How and Why MoMA Acquired Video Games

YouTube / TED
YouTube / TED / YouTube / TED

In November 2012, the Museum of Modern Art announced its acquisition of a series of iconic video games. The reaction in the art world was, to make a long story short, "video games are not art." (Or more pointedly, Pac-Man is not Picasso.) Predictably, that began a discussion about what art is, and presumably that war will rage forever.

In this TED Talk, Paola Antonelli, the MoMA curator responsible for the acquisition, explains in detail her thought process behind bringing games into the museum. It contains all kinds of interesting stuff I didn't know about -- for instance, the games are intentionally presented without nostalgia, so the game consoles are not visible though the controllers are (because they are necessary to interact with the game). The games are presented in the context of interaction design and specifically not as art, which is a meaningful distinction. And, wildest of all, MoMA acquired the source code wherever it could, or acquired "relationships" with companies where it couldn't, with the intent that down the road the source code would be provided when it was no longer a valuable trade secret. This last bit is particularly interesting, when you think of what the museum does when it adds items to its permanent collection -- having the source code is a big part of actually preserving a game over the long span of history and understanding how it actually functions at a deep level.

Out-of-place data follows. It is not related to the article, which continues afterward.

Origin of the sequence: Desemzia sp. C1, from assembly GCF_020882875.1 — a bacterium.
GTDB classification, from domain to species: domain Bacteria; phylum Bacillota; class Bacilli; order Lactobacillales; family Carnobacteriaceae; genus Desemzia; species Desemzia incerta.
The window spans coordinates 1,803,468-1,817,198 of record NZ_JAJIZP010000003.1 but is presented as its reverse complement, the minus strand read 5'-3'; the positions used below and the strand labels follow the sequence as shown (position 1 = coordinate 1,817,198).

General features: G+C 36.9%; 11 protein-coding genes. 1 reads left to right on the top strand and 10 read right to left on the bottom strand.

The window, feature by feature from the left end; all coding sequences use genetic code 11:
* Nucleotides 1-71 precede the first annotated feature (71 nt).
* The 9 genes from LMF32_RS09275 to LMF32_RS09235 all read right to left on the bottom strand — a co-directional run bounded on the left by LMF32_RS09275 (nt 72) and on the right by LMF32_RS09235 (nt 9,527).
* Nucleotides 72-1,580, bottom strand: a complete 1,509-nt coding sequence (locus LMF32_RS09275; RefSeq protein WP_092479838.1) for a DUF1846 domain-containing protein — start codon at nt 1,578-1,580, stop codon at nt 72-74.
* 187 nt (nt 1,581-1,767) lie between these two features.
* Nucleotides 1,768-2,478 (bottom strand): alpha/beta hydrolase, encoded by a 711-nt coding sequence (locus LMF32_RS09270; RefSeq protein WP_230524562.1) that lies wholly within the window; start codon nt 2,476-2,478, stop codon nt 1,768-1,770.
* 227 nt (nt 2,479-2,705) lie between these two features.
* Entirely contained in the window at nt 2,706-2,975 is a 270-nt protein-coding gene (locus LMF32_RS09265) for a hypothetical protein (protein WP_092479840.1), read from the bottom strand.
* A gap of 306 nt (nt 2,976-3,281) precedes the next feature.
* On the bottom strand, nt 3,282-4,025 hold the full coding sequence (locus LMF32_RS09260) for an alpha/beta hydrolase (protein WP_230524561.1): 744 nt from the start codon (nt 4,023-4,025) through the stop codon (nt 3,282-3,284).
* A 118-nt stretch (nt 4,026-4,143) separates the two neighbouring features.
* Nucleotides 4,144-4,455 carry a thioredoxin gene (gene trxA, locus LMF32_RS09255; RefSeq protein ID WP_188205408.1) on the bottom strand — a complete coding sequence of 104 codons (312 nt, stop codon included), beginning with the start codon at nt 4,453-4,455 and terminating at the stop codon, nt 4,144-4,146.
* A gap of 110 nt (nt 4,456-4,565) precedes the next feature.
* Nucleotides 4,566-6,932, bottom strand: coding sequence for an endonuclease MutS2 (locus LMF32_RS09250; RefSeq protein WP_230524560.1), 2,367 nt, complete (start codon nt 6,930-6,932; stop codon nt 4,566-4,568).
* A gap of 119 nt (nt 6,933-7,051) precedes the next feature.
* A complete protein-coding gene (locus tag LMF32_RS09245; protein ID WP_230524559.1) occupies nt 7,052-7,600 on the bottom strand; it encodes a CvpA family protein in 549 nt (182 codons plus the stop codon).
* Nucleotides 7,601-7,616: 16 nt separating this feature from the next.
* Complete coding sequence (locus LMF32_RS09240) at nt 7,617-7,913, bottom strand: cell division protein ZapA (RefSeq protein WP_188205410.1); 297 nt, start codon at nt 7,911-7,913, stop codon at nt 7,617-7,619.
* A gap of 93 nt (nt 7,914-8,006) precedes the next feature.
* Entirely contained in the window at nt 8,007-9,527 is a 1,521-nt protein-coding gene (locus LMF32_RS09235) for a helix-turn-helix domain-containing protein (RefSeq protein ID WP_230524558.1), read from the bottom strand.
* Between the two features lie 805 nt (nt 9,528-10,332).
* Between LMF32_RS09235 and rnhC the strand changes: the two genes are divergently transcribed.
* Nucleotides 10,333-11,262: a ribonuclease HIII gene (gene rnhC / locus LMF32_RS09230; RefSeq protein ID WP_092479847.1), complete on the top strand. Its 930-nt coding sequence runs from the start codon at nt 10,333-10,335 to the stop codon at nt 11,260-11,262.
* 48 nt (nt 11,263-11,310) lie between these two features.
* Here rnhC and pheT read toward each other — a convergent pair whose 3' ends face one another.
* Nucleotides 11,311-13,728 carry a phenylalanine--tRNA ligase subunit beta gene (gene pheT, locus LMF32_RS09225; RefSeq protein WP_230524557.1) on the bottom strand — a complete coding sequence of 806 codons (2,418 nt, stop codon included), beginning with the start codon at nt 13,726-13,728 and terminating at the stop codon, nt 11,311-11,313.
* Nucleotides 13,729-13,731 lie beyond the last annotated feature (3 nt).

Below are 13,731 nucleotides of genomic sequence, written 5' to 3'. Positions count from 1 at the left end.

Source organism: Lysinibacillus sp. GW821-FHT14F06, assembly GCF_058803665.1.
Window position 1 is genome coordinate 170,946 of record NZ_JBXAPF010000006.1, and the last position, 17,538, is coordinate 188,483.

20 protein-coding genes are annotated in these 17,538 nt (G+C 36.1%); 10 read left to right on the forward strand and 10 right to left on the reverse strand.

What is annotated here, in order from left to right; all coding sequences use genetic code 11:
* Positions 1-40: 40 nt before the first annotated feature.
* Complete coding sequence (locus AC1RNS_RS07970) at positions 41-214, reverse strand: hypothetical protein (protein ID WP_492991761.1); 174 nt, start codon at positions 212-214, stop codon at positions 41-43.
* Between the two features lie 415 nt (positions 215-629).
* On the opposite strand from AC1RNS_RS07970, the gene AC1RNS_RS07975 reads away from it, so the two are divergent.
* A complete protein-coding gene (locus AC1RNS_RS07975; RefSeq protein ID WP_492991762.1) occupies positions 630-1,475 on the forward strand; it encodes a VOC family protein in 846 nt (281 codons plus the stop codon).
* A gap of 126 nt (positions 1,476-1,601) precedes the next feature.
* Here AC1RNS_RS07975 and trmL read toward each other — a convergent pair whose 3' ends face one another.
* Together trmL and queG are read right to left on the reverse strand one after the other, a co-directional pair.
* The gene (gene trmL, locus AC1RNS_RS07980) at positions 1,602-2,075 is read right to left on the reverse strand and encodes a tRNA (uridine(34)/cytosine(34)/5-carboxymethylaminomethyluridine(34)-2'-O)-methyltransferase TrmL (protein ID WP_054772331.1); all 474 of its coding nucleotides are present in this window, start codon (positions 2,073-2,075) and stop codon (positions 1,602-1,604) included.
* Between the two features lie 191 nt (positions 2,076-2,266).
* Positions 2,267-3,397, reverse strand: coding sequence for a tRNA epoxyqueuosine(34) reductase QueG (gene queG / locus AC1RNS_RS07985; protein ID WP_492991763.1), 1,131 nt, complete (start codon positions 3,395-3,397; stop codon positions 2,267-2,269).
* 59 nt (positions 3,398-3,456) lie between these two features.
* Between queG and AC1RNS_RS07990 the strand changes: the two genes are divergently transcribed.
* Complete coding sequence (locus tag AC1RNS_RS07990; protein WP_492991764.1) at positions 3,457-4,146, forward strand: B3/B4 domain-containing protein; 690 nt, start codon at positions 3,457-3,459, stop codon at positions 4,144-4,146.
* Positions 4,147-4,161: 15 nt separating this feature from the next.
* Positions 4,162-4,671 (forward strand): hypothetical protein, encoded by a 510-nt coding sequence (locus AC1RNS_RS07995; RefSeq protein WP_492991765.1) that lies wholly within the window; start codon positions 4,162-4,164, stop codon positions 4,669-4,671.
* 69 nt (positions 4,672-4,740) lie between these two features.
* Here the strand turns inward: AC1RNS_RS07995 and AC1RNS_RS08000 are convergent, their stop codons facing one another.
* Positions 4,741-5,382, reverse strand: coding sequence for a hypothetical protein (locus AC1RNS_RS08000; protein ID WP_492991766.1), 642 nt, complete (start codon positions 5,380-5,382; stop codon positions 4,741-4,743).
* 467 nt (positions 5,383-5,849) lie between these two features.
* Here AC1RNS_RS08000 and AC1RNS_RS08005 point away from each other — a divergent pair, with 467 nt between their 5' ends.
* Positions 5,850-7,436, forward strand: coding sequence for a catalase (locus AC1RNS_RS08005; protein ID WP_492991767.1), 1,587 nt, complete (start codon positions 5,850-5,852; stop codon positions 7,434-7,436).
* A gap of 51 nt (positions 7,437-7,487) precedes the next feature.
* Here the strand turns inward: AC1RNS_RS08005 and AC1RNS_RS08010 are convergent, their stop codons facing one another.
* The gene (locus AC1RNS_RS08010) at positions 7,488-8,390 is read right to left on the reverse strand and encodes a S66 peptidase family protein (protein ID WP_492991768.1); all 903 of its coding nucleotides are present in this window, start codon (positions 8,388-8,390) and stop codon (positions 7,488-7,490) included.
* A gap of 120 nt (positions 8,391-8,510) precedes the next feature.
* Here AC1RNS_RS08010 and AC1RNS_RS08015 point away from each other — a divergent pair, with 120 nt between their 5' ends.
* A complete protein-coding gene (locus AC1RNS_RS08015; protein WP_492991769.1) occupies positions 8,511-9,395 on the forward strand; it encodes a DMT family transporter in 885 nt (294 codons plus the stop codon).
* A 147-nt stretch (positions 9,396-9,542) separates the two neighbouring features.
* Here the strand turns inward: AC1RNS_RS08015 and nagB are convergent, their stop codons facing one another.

So if you're into games, art, design, or just wonder how MoMA chose the first fourteen games (why no Grand Theft Auto?), this talk is for you.